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Edmonton, Canada Drops Scandal Plagued Camera Vendor
Edmonton, Canada drops the scandal plagued photo enforcement vendor ACS in favor of $10 million in additional profit.

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The city council in Edmonton, Canada voted yesterday to drop its relationship with Affiliated Computer Services (ACS), the scandal-plagued company that operated the city's speed and red light cameras for profit. The council agreed with the findings of a working group study that surveyed the practices of the Canadian cities that use photo enforcement to calculate whether the most profit could be made if the city operated the system on its own. The city currently uses five photo radar vans and 24 red light cameras to ticket motorists.

"At some point economies of scale make contracting out the provision of equipment and the processing and production of tickets less cost effective than other alternatives," the report stated. "A second disadvantage of the current model is the storage and retention of personal information used in the enforcement process by a third party."

The report incorrectly claims that there have never been allegations that ACS had mishandled sensitive personal information. In 2004, the company abandoned 320 tickets on a park bench in Edmonton, exposing sensitive personal information to anyone passing by who may have noticed the box.

Edmonton will now spend $2.9 million CAD on the hardware and $1 million on the software used to determine guilt. Once this amount is paid off in two to three years, the city will only pay $555,000 in annual operational costs. Existing civil servants who already process ordinary traffic citations would be used to to process automated tickets. As a result, the system would generate an extra $10 million in profit over the current setup by the fifth year.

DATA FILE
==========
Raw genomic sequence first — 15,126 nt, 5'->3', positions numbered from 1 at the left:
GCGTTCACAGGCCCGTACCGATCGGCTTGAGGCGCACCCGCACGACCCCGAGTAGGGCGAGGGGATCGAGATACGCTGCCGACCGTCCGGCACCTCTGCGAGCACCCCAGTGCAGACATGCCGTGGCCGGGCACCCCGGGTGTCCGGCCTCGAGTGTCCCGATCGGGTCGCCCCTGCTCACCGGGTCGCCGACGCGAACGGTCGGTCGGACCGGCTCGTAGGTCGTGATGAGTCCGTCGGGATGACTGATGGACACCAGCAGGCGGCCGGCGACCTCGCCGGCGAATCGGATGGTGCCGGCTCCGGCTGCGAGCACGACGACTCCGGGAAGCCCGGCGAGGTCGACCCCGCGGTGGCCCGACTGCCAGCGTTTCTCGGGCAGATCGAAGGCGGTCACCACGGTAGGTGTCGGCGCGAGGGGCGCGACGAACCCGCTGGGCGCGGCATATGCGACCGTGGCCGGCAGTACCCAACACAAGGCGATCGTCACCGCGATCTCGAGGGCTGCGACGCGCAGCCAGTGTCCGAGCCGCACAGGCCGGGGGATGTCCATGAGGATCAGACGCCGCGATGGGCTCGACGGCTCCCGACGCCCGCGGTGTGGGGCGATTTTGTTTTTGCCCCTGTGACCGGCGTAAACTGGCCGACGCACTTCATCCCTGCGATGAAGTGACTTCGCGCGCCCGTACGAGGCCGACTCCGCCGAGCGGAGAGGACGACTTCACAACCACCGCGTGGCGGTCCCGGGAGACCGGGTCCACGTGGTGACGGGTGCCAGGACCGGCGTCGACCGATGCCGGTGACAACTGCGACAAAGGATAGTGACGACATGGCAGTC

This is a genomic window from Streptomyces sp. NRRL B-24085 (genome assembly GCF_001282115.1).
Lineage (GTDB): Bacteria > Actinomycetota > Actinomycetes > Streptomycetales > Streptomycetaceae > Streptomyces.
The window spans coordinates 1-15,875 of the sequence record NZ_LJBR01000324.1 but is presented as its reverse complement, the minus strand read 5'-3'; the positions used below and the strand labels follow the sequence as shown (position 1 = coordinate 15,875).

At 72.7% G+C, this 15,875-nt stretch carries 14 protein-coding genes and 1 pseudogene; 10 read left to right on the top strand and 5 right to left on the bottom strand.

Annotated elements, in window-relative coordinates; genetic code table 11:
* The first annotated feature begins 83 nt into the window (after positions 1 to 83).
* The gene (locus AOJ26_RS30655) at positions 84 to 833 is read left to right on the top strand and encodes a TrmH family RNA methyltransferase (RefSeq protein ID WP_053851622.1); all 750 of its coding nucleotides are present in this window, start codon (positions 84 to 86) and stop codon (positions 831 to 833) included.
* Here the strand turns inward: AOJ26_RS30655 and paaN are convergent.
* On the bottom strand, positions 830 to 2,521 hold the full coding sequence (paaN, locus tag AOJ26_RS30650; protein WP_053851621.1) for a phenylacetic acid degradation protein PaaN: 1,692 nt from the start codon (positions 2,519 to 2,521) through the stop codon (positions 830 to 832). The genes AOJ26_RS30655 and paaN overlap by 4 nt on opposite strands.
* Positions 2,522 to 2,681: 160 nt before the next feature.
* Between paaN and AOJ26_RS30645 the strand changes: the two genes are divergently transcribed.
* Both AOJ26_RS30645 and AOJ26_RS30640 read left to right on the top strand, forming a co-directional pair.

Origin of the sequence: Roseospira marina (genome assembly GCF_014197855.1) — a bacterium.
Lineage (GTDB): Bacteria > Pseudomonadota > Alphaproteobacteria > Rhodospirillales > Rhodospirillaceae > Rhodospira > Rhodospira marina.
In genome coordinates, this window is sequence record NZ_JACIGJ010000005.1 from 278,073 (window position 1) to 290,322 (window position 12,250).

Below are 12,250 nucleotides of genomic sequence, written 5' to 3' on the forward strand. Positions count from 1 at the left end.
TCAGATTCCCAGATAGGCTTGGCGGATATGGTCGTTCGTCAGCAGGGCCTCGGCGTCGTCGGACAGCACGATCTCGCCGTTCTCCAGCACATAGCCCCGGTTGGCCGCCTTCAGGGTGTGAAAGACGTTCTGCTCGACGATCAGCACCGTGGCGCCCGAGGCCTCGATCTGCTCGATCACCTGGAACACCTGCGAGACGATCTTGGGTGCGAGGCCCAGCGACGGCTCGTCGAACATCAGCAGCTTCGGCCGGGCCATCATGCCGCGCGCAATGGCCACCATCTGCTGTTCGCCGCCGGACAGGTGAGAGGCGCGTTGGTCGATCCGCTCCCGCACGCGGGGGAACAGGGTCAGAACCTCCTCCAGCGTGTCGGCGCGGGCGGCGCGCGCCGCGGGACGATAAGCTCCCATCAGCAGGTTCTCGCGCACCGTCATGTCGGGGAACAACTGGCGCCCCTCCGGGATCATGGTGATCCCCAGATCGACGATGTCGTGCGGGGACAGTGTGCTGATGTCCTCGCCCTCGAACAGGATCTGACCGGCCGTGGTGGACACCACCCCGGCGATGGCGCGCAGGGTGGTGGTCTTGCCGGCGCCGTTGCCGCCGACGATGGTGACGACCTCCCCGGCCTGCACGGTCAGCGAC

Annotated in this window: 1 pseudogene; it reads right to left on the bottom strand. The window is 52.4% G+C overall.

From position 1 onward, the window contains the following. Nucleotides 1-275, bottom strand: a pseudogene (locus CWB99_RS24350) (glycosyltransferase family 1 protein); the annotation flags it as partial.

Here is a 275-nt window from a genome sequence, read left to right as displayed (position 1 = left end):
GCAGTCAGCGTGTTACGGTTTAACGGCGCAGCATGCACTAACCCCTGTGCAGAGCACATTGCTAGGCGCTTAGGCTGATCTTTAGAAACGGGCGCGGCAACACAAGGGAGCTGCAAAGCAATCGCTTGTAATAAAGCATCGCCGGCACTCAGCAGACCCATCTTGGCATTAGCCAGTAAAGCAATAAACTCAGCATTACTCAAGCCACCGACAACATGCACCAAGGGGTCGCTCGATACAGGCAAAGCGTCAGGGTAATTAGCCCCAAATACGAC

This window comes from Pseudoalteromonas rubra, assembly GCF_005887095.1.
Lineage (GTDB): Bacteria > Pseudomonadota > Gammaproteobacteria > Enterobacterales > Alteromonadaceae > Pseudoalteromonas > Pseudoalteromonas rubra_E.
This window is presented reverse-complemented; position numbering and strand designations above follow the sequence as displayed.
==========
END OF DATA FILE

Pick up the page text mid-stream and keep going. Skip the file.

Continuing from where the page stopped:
The existing contract with ACS had proved to be an embarrassment for the city. In 2004, Edmonton had approved a $90 million no-bid contract with ACS that would have lasted until 2024 until an anonymous tip revealed that two police officers had received special travel favors including an all-expense-paid trip to Las Vegas from the company in return for their support in securing the contract. The officers and ACS still face trial on a number of charges related to the contract deal.

When Edmonton Sun columnist Kerry Diotte wrote about the scandal, criticizing the city's photo radar effort, police officers set up a sting operation on November 18, 2004 to entrap Diotte at the Overtime Bar and arrest him for drunk driving. Diotte had foiled the plan by taking a cab home.

A full copy of the working group report is available in a 72k PDF file at the source link below.

Source: PDF File A Recommended Delivery Model for the City of Edmonton (Edmonton City Council Working Group, 7/18/2007)

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